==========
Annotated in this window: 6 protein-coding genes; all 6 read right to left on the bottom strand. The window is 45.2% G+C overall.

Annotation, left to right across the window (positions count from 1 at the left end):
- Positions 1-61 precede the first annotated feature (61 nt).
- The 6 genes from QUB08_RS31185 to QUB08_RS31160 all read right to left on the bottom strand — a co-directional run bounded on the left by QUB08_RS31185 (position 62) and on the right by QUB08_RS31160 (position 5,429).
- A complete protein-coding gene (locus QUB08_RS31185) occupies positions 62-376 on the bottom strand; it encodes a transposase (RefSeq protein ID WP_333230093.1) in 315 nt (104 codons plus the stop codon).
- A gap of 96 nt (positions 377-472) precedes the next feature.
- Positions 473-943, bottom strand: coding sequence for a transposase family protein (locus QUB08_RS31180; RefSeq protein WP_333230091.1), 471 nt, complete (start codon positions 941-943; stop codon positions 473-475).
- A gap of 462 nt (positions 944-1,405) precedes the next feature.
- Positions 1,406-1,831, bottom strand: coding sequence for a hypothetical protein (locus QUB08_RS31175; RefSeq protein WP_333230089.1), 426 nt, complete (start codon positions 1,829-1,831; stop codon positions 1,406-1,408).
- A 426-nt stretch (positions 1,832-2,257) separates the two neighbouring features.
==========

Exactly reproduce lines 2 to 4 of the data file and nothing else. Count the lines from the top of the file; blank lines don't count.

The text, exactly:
Annotation, left to right across the window (positions count from 1 at the left end):
- Positions 1-61 precede the first annotated feature (61 nt).
- The 6 genes from QUB08_RS31185 to QUB08_RS31160 all read right to left on the bottom strand — a co-directional run bounded on the left by QUB08_RS31185 (position 62) and on the right by QUB08_RS31160 (position 5,429).